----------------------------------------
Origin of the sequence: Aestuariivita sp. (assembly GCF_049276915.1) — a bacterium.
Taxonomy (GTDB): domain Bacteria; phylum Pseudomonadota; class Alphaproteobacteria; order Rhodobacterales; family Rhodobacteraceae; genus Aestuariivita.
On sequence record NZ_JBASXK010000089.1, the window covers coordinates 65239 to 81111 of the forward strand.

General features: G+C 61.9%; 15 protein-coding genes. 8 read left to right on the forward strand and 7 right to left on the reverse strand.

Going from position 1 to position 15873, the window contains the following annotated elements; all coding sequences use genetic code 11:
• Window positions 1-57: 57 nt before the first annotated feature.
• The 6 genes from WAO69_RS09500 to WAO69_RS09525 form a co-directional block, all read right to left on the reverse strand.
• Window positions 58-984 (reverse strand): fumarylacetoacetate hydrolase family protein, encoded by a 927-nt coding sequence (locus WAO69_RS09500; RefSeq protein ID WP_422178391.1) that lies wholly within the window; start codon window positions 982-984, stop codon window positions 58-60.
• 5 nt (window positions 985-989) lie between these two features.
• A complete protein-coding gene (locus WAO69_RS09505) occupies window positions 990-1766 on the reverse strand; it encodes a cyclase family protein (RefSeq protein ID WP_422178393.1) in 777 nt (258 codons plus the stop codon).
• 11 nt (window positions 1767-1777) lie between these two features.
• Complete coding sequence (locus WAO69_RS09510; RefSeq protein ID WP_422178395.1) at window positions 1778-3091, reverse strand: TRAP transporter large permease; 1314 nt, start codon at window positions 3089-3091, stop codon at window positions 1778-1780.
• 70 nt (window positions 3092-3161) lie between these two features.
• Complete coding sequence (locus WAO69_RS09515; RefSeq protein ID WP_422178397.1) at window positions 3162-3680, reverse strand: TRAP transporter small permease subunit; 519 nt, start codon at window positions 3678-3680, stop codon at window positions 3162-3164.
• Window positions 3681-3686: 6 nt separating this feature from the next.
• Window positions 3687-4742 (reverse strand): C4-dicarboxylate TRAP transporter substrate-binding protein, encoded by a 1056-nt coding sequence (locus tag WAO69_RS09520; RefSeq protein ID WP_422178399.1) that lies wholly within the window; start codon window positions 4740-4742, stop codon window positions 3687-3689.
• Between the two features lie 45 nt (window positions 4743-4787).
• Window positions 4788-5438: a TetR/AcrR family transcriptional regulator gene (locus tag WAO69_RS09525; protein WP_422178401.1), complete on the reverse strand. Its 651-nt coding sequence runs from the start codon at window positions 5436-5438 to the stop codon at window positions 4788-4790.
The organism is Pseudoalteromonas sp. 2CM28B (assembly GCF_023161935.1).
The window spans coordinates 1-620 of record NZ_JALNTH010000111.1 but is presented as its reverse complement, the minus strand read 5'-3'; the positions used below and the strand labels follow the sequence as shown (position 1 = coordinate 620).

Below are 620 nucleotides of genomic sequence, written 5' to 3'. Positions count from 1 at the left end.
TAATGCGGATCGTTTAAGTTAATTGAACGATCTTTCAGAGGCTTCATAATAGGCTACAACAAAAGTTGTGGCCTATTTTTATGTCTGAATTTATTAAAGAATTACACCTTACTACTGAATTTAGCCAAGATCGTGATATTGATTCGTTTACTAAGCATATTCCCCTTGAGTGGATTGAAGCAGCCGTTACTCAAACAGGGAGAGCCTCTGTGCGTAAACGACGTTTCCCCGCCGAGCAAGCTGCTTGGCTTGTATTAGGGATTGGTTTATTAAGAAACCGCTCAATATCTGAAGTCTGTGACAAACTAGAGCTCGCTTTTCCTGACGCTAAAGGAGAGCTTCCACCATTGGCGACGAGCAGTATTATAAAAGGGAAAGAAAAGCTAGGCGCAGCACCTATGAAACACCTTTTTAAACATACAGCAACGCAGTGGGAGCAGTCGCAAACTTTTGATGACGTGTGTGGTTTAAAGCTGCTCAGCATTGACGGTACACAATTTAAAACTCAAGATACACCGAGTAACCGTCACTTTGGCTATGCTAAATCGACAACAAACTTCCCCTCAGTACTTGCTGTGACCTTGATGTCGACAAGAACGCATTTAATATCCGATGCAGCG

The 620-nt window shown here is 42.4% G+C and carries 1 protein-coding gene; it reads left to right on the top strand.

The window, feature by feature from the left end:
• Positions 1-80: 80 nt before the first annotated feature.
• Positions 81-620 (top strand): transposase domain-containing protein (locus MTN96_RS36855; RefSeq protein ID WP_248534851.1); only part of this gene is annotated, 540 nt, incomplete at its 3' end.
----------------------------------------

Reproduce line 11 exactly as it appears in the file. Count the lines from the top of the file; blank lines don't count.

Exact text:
• 11 nt (window positions 1767-1777) lie between these two features.